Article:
Preventing Interpersonal Conflict

How do you deal with conflict? I’ve seen variations on this question appear frequently over the last several months. At first, I had next to no idea how to answer this question, nor was I able to give a decent example of where I’d dealt with conflict. Perhaps the current way I was acting was made it unlikely to arise? So, I’ve put some thought into it and found how you can minimise interpersonal conflict between yourself and others.

Not taking things personally

Sounds like trivial advice, though it’s a skill that many people haven’t developed or haven’t identified as an issue. You may get road-rage from other drivers purposefully trying to annoy you or believe that one person isn’t treating you as reasonably as they treat others. When you put it in perspective, this is rarely the case.

Unless they know you and you know they dislike you, you’ll rarely be treated negatively relative to how they treat others. Some biases and stereotypes may exist, though getting caught up in thinking about stereotyping and blaming those stereotypes will not help anything. If you feel like you’re getting mistreated by someone you don’t know, realise that they could just be a negative person or didn’t get enough sleep the night before.

Looking at the situation through the other person's perspective

Everyone else has their own objectives and values, we’re all different. Everyone makes inaccurate judgments and assumptions about others, it’s a part of life. People have various reasons for doing different things. Though it’s essential to not make too many assumptions about others.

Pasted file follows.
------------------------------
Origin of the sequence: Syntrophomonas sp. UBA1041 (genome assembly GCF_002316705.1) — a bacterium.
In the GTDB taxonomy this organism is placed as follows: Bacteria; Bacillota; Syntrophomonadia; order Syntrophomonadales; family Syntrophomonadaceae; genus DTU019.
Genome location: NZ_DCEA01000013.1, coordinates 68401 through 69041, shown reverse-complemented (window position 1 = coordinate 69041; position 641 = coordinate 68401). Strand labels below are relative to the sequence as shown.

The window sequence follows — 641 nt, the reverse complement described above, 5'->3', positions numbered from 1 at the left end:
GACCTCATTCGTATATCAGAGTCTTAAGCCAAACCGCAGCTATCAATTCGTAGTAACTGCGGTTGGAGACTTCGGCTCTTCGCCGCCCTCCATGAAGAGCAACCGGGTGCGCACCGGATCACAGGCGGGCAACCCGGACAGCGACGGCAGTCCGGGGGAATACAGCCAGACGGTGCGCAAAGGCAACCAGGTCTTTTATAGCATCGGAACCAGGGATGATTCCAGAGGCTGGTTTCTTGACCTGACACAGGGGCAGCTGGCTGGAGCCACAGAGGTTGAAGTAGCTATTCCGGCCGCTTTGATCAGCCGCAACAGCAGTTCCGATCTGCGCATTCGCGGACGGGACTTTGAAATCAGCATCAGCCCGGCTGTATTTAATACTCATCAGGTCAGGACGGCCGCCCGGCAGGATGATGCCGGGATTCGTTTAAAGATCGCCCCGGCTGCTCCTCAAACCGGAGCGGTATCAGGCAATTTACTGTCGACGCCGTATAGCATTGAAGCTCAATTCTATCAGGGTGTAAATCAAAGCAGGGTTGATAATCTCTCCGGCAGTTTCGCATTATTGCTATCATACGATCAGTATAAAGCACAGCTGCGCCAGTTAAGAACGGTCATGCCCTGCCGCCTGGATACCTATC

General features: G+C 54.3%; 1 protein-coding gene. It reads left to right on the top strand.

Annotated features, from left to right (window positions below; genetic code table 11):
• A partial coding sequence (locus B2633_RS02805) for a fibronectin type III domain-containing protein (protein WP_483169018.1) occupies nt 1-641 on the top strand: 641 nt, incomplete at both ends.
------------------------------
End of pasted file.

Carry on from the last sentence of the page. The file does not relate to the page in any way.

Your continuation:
If you believe that someone isn’t talking to you because they don’t care about you, then you’re much less likely to go and speak to them yourself. And if they do end up talking to you, you won’t be as friendly as before. Then the other person starts to make similar guesses about you, creating an unnecessary split through misunderstanding.

The other person may not be talking to you because they’re going through a busy period, they may not feel like it because they’re feeling down, or they might simply have other things on their mind. If any of these are true, it isn’t a reason to treat them worse or get annoyed at them — they have different priorities than you, and they may be doing it unknowingly.

Looking at the situation with a third-person view

You can easily see a situation through your first-person perspective, you can try to look at a situation through the second-person perspective (like in the paragraph above). Now consider the third-person perspective. Imagine looking at a situation as if you were an outside observer. You put all parties wants and needs into perspective, contemplating the emotions and feelings of all involved.

From this perspective, you can often find an optimal way to go forward that’s win-win for everyone involved. Finding a solution to any problem that benefits the other parties will often be accepted by them, and you can be happy with a solution that also helps you. If you only frame a problem by looking through your lens or the lens of the other parties’ eyes, then finding the win-win solution is much more difficult.